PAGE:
Tuesday, October 29, 2013

hands away

There is a scene in All About Eve in which Anne Baxter, playing the title role, demands that Addison DeWitt (played by George Sanders) leave her presence.

She sharply pulls open the door to the room and snaps, "Get out!" In that voice, Sanders' DeWitt replies, "You're too short for that gesture." OMG. Best movie burn ever.

On a semi-related note, I have recently become aware that my brain contains a (unintentionally compiled) list of Favourite Gestures in Film. Here they are.

Elaine Miller (played by Frances McDormand) in Almost Famous, pointing to Simon & Garfunkel's pupils as they appear on the cover of their album Bookends - "Honey, they're on pot."

Another one from Almost Famous; Penny Lane's elegant bird flipping

In Marie Antoinette Kirsten Dunst glides her hand outside the window of the carriage taking her home after a night of masked partying:

The gesture feels slightly anachronistic, perhaps because I've seen Dunst pull a similar move in Sofia Coppola's earlier film, The Virgin Suicides:

Donnie Darko is a film I used to love but now seldom think of. One of the few things that has stayed with me is the strangely poignant and funny exchange of waves with which the film ends:



With the exceptions of Shadow of a Doubt and Rebecca, I don't tend to like Alfred Hitchock's heavier psychodramas. And perhaps those two don't fit into the category - I certainly don't find them as draining as Vertigo and, say,  Marnie. There is, however, one little bit in Vertigo that I can't get enough of.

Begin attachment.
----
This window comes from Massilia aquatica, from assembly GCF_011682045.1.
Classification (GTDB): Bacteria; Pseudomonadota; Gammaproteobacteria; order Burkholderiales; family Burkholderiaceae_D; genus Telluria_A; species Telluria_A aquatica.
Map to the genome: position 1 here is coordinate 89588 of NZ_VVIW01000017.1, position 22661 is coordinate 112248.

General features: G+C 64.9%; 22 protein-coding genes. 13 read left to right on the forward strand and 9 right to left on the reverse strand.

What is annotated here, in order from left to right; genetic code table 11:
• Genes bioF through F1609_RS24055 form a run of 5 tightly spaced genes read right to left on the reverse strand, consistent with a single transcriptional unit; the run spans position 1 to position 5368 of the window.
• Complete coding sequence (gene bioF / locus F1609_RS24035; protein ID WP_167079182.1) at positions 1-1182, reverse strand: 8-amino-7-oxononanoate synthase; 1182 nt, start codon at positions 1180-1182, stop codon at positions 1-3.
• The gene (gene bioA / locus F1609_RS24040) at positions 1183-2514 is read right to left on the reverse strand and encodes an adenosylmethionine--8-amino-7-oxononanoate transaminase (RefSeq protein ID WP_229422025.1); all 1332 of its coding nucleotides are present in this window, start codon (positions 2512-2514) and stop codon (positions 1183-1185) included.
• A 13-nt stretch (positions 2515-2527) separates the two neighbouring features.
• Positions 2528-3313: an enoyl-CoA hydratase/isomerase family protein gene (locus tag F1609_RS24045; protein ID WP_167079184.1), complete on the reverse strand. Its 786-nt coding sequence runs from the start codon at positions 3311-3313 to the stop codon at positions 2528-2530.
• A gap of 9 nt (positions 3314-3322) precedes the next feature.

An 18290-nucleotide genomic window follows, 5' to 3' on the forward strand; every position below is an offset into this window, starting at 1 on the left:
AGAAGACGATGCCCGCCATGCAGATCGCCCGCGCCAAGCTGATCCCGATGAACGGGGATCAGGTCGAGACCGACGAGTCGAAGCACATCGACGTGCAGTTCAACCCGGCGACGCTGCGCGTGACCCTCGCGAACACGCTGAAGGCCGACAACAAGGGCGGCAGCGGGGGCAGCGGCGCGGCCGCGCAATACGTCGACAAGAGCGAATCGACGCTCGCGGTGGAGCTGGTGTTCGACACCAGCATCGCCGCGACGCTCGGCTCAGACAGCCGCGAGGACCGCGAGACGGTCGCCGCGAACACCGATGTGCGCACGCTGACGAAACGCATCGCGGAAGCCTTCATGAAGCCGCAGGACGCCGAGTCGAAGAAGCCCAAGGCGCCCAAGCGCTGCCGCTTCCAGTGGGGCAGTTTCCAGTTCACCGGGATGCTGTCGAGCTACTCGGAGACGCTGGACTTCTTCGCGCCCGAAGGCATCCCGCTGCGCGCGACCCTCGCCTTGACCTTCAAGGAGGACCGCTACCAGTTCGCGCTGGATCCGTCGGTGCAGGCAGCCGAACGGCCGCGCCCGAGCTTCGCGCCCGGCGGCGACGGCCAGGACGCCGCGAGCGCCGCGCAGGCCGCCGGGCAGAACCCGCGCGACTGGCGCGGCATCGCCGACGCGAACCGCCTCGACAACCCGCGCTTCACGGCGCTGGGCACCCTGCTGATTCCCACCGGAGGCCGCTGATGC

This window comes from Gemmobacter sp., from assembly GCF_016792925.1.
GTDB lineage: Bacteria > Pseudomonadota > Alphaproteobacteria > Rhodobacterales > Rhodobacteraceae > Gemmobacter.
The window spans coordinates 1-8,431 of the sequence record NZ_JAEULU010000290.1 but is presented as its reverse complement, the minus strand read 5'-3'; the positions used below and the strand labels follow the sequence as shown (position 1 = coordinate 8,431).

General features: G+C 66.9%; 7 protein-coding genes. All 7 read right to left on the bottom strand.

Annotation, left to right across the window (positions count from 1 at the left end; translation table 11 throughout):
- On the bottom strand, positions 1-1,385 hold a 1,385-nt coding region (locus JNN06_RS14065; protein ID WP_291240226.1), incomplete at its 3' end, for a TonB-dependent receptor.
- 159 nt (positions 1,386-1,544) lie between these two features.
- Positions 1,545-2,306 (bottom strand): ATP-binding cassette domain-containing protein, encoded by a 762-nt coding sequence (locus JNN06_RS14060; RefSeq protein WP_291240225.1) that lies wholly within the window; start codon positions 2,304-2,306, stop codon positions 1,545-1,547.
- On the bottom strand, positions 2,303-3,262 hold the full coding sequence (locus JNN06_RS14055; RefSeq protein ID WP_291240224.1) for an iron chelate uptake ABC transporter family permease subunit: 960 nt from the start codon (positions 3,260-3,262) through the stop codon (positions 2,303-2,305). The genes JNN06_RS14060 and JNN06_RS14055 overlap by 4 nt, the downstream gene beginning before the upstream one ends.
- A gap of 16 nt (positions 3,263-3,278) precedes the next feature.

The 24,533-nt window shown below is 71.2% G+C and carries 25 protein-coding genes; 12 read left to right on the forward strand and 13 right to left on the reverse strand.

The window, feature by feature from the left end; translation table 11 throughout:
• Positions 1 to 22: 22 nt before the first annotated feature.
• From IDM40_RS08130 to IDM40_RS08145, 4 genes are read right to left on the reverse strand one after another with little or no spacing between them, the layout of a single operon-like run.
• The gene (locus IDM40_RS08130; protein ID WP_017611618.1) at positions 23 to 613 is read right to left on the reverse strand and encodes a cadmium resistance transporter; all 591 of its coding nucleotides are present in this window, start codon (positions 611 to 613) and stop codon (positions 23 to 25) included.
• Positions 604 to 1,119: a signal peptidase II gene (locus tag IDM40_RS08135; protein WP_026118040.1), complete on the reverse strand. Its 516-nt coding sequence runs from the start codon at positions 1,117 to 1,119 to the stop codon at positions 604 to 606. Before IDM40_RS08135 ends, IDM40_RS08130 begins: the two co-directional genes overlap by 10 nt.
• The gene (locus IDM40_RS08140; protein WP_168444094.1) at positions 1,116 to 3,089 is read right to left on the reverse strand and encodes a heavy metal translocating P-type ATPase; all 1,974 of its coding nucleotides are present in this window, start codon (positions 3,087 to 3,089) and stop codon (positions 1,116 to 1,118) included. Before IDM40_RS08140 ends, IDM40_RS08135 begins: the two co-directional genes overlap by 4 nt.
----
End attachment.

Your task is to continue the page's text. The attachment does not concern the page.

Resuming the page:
Scottie and Madeleine visit a Californian Redwood forest and look at a displayed cross-section of one of those ancient trees, the rings of which have been labeled with various corresponding events in human history (anthropo-dendrochronology?):



Madeleine points first to one ring and then to a slightly larger one:

Here I was born... and there I died.

Images stolen from Screen Musings

To be very clear, I totally don't get this movie. In fact until re-watching the clip for this post, I wrongheadedly thought that Madeleine pointed first to a larger ring, and then a smaller one, to indicate some mysterious birth/death reversal.

All I know is that there's something excellent about the way Kim Novak's gloved hand gently points... 

Just for kicks  I'll sometimes reenact the gesture and accompanying lines when faced with a particularly difficult crossword - Here I was born... and there I died.